You may not start a legal action to recover on this policy within 60 days after you give us required proof of loss. You may not start such action after three years from the time proof of loss is required.
Bishop Decl., Exh. 2 at 24-25.

As noted above, Bonin's claimed disability began in September of 2004. FAC ¶ 4; Bishop Decl., Exh. 3. Therefore, under the policies, proof of loss would have been required no later than December of 2005 (one year and 90 days from the time of the disability), and accordingly, Bonin is barred from bringing any legal action against Provident arising out of the 2006 denial of benefits after December of 2008. The present action was filed in February of 2014 - over five years after the contractual limitations period had run - and is therefore untimely. Nevertheless, Bonin makes a number of arguments for why his causes of action arising from his 2005 loan officer claim are still viable. Each is addressed in turn.

A. Waiver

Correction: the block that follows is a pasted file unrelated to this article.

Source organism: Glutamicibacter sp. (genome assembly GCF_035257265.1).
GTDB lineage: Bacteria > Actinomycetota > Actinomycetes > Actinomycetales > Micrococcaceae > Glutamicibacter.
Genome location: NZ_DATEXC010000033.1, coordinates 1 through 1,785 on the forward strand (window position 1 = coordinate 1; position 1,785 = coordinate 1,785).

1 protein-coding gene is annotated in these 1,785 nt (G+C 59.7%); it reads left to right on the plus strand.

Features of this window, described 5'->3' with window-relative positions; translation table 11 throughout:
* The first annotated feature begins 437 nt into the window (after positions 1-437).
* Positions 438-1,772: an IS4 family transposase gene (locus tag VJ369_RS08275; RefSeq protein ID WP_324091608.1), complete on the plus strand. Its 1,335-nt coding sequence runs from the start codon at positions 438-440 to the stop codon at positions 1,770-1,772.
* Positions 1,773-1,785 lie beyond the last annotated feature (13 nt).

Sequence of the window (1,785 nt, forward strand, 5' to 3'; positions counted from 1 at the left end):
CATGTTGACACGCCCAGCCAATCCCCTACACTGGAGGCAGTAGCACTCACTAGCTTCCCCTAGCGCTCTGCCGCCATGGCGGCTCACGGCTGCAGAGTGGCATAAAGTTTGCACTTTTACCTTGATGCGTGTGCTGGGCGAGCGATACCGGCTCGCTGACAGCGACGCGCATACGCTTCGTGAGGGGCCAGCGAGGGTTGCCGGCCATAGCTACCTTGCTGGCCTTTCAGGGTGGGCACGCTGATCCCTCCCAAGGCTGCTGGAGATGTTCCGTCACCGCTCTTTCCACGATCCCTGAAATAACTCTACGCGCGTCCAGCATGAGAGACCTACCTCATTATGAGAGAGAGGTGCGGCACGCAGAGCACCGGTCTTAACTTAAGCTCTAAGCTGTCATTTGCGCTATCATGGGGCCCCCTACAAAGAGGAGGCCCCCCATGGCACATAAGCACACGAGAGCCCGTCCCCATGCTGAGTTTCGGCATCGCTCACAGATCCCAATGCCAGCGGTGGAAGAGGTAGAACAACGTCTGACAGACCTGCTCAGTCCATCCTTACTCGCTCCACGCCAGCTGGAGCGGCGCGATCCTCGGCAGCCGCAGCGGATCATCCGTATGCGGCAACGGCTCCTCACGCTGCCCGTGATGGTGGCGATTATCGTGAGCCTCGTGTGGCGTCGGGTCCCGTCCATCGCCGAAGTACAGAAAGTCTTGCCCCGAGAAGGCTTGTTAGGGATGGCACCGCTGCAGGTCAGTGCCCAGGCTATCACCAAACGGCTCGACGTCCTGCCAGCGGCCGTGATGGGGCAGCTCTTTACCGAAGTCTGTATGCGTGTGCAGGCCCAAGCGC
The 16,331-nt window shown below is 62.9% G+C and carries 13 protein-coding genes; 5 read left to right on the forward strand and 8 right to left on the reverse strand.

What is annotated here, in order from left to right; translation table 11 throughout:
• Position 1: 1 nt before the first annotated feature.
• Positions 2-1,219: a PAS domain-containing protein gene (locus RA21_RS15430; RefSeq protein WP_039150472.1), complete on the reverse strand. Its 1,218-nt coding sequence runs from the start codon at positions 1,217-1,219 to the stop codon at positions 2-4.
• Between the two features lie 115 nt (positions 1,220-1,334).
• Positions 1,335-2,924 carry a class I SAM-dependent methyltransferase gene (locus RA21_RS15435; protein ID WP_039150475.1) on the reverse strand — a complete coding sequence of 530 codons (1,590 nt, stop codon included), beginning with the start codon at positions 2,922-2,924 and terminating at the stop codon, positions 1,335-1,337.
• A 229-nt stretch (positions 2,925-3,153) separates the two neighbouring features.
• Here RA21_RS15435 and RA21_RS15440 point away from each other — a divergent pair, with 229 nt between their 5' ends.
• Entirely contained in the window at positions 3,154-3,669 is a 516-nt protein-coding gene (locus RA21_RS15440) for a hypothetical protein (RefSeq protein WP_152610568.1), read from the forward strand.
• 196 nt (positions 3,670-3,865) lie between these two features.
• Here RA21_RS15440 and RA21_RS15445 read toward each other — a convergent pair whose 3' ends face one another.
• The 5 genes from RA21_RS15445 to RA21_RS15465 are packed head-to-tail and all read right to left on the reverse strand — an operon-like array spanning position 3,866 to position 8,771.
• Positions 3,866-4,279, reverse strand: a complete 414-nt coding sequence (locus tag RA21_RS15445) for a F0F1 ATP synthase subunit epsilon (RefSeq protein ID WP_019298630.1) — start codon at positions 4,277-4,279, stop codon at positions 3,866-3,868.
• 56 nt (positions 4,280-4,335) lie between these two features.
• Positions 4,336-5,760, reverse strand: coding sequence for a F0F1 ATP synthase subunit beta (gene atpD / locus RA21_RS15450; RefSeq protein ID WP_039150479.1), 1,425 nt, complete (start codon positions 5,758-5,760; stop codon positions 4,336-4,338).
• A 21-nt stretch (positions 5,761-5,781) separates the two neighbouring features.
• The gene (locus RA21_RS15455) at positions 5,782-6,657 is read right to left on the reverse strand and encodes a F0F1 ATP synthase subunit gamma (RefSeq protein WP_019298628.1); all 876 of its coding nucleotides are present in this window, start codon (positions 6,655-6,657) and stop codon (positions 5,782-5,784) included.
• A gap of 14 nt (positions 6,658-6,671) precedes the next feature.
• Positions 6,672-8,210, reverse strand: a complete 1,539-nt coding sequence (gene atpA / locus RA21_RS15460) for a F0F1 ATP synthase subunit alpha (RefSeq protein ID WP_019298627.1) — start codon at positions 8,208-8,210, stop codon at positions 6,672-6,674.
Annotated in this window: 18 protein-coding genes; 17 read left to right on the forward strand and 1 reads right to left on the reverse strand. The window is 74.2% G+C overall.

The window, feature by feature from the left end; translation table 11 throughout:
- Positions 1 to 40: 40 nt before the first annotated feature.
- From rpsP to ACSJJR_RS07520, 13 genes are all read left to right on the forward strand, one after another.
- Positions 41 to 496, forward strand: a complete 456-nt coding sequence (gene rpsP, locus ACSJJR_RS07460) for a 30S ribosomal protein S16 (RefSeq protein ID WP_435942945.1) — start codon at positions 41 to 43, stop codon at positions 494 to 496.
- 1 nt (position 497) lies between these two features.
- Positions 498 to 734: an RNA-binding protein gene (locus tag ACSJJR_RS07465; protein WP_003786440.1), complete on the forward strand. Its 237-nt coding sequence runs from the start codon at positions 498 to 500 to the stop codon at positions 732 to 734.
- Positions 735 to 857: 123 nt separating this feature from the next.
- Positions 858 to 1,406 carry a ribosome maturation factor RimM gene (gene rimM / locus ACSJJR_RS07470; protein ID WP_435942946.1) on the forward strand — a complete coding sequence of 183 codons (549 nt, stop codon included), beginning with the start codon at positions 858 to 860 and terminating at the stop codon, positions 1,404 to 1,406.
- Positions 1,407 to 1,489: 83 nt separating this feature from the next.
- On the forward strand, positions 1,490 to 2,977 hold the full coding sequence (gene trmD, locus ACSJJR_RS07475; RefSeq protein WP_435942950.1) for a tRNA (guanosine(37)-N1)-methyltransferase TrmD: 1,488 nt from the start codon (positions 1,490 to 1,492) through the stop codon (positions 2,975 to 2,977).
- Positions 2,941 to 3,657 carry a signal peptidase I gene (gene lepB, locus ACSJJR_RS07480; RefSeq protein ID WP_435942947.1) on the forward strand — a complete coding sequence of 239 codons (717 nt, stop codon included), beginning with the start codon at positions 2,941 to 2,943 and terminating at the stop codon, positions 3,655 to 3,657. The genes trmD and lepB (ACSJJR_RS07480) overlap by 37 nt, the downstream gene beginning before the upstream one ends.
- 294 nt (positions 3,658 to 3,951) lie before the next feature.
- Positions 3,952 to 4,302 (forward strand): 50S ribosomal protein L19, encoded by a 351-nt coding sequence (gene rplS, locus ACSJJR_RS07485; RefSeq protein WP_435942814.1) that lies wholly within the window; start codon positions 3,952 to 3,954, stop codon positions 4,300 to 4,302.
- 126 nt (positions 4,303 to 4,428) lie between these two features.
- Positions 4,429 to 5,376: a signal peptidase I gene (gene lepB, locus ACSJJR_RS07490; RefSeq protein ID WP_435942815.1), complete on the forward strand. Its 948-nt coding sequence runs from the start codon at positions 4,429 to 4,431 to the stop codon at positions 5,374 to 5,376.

Bonin argues that Provident's investigation in response to his October 2012 letter effectively waived the limitations period. Pl. Opp'n 10-11. "It is settled law that a waiver exists whenever an insurer intentionally relinquishes its right to rely on the limitations provision." Prudential-LMI Com. Ins. v. Superior Court, 51 Cal.3d 674, 689 (1990). "It is equally settled law that the carrier's conduct which induces the policyholder not to file a prompt action can result in an estoppel." Singh v. Allstate Ins. Co., 63 Cal.App.4th 135, 144 (1998). However, here, there is no evidence tending to show that Provident affirmatively disavowed its reliance on the limitations period or induced plaintiff not to timely file suit. To the contrary, Provident's response to plaintiff's October 2012 letter made clear that it would not reconsider its May 2006 denial of benefits. Bishop Decl., Exhs. 26, 29. Moreover, by the time plaintiff sent his letter in October of 2012, the limitations period had long since run. Bonin cites no case holding that an insurer may revive a limitations period that has already expired. To the contrary, Bonin "cannot escape the effect of the limitations provision by relying on [Provident's] actions occurring [years] after the claim was barred." CBS Broad. Inc. v. Fireman's Fund Ins. Co., 70 Cal.App.4th 1075, 1085 (1999); see also Prudential-LMI 51 Cal.3d at 690, nt. 5 ("conduct by the insurer after the limitation period has run... cannot, as a matter of law, amount to a waiver or estoppel."); Shugerman v. Allstate Ins. Co., 594 F.Supp.2d 1131, 1141 (C.D. Cal. 2009).